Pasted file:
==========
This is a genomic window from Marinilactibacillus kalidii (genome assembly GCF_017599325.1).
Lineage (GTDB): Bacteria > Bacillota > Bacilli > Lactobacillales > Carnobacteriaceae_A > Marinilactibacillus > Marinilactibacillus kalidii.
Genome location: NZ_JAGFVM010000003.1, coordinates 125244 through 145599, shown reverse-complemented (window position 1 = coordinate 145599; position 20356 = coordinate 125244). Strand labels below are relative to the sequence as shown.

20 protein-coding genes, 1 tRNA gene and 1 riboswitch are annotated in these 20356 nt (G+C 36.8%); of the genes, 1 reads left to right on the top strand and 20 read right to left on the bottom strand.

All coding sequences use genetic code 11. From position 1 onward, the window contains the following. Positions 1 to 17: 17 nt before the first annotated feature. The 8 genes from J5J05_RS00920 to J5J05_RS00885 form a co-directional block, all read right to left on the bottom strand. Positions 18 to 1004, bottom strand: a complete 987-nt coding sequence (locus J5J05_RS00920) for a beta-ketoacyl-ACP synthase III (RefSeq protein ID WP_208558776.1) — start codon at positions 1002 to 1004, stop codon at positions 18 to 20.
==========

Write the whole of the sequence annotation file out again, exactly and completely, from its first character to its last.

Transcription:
This is a genomic window from Marinilactibacillus kalidii (genome assembly GCF_017599325.1).
Lineage (GTDB): Bacteria > Bacillota > Bacilli > Lactobacillales > Carnobacteriaceae_A > Marinilactibacillus > Marinilactibacillus kalidii.
Genome location: NZ_JAGFVM010000003.1, coordinates 125244 through 145599, shown reverse-complemented (window position 1 = coordinate 145599; position 20356 = coordinate 125244). Strand labels below are relative to the sequence as shown.

20 protein-coding genes, 1 tRNA gene and 1 riboswitch are annotated in these 20356 nt (G+C 36.8%); of the genes, 1 reads left to right on the top strand and 20 read right to left on the bottom strand.

All coding sequences use genetic code 11. From position 1 onward, the window contains the following. Positions 1 to 17: 17 nt before the first annotated feature. The 8 genes from J5J05_RS00920 to J5J05_RS00885 form a co-directional block, all read right to left on the bottom strand. Positions 18 to 1004, bottom strand: a complete 987-nt coding sequence (locus J5J05_RS00920) for a beta-ketoacyl-ACP synthase III (RefSeq protein ID WP_208558776.1) — start codon at positions 1002 to 1004, stop codon at positions 18 to 20.